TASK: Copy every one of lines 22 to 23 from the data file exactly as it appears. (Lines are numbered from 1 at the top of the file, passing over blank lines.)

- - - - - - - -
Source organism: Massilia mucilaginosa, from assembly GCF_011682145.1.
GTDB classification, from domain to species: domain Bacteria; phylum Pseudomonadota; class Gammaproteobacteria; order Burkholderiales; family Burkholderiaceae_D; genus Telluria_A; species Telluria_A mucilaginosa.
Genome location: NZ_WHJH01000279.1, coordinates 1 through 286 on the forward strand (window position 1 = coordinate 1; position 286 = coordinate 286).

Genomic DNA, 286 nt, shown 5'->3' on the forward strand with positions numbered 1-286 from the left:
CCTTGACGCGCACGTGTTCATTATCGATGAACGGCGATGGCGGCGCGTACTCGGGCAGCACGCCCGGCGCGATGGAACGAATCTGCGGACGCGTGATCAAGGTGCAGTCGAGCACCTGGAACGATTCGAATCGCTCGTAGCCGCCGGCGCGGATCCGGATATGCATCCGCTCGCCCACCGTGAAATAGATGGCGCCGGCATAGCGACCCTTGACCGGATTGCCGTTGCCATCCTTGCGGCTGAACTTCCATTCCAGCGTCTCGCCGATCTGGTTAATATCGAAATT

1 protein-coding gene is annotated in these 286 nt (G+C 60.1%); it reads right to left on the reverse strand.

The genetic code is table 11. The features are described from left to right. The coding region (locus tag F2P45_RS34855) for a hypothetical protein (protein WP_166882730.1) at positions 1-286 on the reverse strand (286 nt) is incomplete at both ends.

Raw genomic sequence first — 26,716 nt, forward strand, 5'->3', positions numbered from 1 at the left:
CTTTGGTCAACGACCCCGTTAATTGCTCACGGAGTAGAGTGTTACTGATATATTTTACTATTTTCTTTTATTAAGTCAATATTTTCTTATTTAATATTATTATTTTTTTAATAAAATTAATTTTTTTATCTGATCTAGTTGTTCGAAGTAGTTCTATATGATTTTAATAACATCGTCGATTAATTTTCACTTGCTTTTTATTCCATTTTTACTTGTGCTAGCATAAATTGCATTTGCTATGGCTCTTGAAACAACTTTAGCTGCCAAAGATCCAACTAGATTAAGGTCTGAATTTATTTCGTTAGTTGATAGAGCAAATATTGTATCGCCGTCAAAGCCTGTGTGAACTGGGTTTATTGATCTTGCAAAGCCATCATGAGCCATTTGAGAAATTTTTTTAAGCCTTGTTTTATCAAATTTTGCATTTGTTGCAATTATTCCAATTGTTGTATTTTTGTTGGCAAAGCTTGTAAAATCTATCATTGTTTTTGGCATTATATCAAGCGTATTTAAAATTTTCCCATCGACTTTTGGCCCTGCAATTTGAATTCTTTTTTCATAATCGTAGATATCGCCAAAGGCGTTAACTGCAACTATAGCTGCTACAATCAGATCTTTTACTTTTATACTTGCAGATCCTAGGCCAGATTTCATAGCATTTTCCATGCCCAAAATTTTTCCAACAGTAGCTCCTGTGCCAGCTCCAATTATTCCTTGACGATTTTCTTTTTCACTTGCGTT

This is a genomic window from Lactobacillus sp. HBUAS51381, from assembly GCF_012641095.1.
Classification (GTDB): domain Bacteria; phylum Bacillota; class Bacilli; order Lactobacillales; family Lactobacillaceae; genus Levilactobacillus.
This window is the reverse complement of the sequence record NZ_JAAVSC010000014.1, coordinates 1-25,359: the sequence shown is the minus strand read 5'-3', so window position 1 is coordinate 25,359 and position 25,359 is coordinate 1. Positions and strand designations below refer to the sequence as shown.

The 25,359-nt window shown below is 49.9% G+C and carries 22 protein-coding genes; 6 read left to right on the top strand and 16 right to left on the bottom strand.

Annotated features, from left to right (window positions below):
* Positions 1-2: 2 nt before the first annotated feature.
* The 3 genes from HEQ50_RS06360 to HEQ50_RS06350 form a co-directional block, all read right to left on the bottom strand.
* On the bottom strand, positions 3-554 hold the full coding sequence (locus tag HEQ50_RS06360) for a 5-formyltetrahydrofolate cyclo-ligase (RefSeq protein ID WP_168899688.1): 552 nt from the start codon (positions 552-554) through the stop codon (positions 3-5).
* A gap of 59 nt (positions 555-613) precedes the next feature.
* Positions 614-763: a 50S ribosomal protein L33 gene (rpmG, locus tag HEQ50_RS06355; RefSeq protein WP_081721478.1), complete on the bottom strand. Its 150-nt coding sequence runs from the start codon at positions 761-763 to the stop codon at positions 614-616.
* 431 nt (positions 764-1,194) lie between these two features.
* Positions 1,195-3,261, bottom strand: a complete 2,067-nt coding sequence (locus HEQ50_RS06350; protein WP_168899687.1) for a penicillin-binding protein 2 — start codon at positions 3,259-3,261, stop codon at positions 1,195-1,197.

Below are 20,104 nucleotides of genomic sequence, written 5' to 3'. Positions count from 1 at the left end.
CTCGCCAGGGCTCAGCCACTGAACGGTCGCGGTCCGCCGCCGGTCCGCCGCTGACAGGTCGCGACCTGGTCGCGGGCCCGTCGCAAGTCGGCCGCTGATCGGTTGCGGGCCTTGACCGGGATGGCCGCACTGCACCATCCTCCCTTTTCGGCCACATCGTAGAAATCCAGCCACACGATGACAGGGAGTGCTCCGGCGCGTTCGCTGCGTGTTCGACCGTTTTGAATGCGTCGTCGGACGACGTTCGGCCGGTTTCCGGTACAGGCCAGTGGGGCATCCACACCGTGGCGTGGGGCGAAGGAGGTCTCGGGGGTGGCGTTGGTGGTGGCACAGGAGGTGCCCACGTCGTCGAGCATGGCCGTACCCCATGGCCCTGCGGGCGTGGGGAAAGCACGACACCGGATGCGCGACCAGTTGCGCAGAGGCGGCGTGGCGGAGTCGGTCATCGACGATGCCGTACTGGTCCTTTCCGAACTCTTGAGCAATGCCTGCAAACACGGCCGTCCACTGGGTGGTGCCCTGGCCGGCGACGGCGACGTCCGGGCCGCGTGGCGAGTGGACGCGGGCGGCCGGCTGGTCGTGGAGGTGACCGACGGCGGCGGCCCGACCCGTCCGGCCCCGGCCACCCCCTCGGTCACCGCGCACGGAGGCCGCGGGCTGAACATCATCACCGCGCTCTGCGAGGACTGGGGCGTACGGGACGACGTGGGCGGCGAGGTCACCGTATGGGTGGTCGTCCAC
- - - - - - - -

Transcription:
Below are 20,104 nucleotides of genomic sequence, written 5' to 3'. Positions count from 1 at the left end.
CTCGCCAGGGCTCAGCCACTGAACGGTCGCGGTCCGCCGCCGGTCCGCCGCTGACAGGTCGCGACCTGGTCGCGGGCCCGTCGCAAGTCGGCCGCTGATCGGTTGCGGGCCTTGACCGGGATGGCCGCACTGCACCATCCTCCCTTTTCGGCCACATCGTAGAAATCCAGCCACACGATGACAGGGAGTGCTCCGGCGCGTTCGCTGCGTGTTCGACCGTTTTGAATGCGTCGTCGGACGACGTTCGGCCGGTTTCCGGTACAGGCCAGTGGGGCATCCACACCGTGGCGTGGGGCGAAGGAGGTCTCGGGGGTGGCGTTGGTGGTGGCACAGGAGGTGCCCACGTCGTCGAGCATGGCCGTACCCCATGGCCCTGCGGGCGTGGGGAAAGCACGACACCGGATGCGCGACCAGTTGCGCAGAGGCGGCGTGGCGGAGTCGGTCATCGACGATGCCGTACTGGTCCTTTCCGAACTCTTGAGCAATGCCTGCAAACACGGCCGTCCACTGGGTGGTGCCCTGGCCGGCGACGGCGACGTCCGGGCCGCGTGGCGAGTGGACGCGGGCGGCCGGCTGGTCGTGGAGGTGACCGACGGCGGCGGCCCGACCCGTCCGGCCCCGGCCACCCCCTCGGTCACCGCGCACGGAGGCCGCGGGCTGAACATCATCACCGCGCTCTGCGAGGACTGGGGCGTACGGGACGACGTGGGCGGCGAGGTCACCGTATGGGTGGTCGTCCAC